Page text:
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COD: WWII Review


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By Kaegan CowanPhoto courtesy of Wikimedia Commons

The much-anticipated Call of Duty: WWII, designed by Sledgehammer Games, was released Friday, Nov. 7, offering a campaign mode, online multiplayer, and a Nazi Zombies mode.

In its first weekend, it doubled the entire sales of last year’s release, Infinite Warfare. The game’s release was significant because it returned back to the Call of Duty series’ roots by deviating from the pattern of futuristic games that had been released the last four years. The days of boost-sliding and wall-running have been replaced by human actions like diving. The game is one of the best Call of Duty games in years, in my opinion, and here’s why.

The campaign has all of the hallmarks of past Call of Duty games; it is fast-paced and very dramatic. The campaign starts with a beautifully designed recreation of D-Day in which you storm the beaches of Normandy amid German machine gunfire. A new aspect of the campaign is that there are multiple slow-motion scenes in which you must move a white circle into a target, causing a button to appear in the circle that you must press to complete the action.

A major change from recent games is the system of charging up technology in battle; the main character in WWII’s campaign must use his teammates’ abilities to gain advantages. There are teammates who provide you with medical support, ammunition, grenades, and a teammate who spots enemies with binoculars for you. There are also multiple missions in which you play as a different character than the main protagonist. Overall, the WWII’s campaign was one of my favorite Call of Duty campaigns to date.

The multiplayer mode may have less maps than typical Call of Duty games do (10 rather than 16), but it appears that more effort has been put into these maps than is usual for other games in the franchise. The maps all have a very specific character. One map in particular has quickly become a point of contention for gamers: Gustav Cannon. The map is centered around a giant gun (called Gustav Cannon, obviously) that is almost four stories tall, and 155 feet long. Flanking the cannon are huge expanses of space, a sniper’s paradise. There are few spots on the map unreachable by sniper fire, which has disillusioned many gamers from the map. One of my personal favorites so far is the map Pointe du Hoc, where the middle of the map is close-corners trench combat, and the rest of the map is fast-paced as well.

The supply drop system in multiplayer has changed significantly this year. Players can complete either daily challenges or take up contracts to earn supply drops. The supply drops can contain either XP (experience) boosts, calling cards (a rectangular picture that appears as part of your player card in the game), uniforms to customize the look of your soldier in battle, or (my favorite) special editions of weapons in the game that both look awesome and provide some sort of advantage to the user.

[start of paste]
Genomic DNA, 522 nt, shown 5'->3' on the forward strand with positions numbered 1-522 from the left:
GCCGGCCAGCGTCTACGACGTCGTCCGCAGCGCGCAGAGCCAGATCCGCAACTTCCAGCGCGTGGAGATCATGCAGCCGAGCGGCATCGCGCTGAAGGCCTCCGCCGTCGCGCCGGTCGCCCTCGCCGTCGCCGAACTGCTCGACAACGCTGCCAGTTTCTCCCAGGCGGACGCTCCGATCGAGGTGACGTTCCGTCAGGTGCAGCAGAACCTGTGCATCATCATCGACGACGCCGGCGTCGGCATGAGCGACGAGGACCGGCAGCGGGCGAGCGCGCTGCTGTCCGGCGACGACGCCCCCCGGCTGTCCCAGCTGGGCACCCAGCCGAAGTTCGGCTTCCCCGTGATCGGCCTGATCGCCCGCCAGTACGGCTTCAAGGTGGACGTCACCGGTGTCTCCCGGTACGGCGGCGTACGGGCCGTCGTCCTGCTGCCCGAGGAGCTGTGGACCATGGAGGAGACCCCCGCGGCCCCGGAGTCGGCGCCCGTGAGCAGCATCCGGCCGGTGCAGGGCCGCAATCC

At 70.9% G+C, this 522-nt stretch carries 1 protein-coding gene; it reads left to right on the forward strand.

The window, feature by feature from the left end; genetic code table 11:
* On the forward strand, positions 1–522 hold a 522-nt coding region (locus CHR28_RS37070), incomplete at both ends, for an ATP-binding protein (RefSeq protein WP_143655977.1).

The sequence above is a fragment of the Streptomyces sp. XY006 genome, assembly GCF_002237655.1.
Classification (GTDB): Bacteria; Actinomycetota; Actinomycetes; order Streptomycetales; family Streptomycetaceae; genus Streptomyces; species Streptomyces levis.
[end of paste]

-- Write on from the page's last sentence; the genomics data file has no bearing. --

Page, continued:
A brand-new feature of multiplayer is the “Headquarters,” a new social combat space featuring hidden challenges, a 1v1 mode to settle disputes with your friends, and a shooting range to show off or improve your accuracy. The headquarters also includes an area to test multiplayer scorestreaks, and there are multiple virtual soldiers to talk to if you want to track daily or weekly challenges, collect items to earn “legendary” or “heroic” items, or prestige. Prestiging in Call of Duty consists of reaching the maximum level of something and then returning to level 1, whether it’s a weapon, a class, or player. When you prestige anything, you gain permanent rewards for whatever you prestige. This year, prestiging your class is a new feature; you can choose from one of five classes to play with in battle: Infantry, Airborne, Armored, Mountain, or Expeditionary. To sum up multiplayer, it is a great new take on classic Call of Duty.

And finally, last but not least, is the Nazi Zombies mode. Sledgehammer’s WWII shares that name for the zombies mode with Treyarch’s Black Ops series. However, the gameplay in this zombies mode is much different from that in Black Ops. Sledgehammer set out to make a zombies game that was genuinely spooky, and they certainly succeeded. Horrifyingly disfigured zombies, along with low lighting and jump scares, gives this zombies mode a startlingly different feel from past zombies games. The gameplay is slightly easier than it was in Black Ops, and the “Easter egg”, or the main objective of every zombies game, is not what it used to be. While players used to have to search to find clues, WWII’s zombies mode gives the player instructions on how to progress in their quest to complete the Easter egg. In summary, WWII’s zombies game is a fun new take on the classic Call of Duty game mode.

“Call of Duty: WWII” is the best Call of Duty game that has been released since 2012, when Activision, Call of Duty’s parent company, dropped “Black Ops 2”. In every aspect of the game, the gameplay feels like classic Call of Duty; it feels like the beloved older games in the franchise. I would strongly encourage Activision to continue to release games like this in the future, as it will be mutually beneficial; Activision will make much more money, and players will get better games.

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COD: WWII Review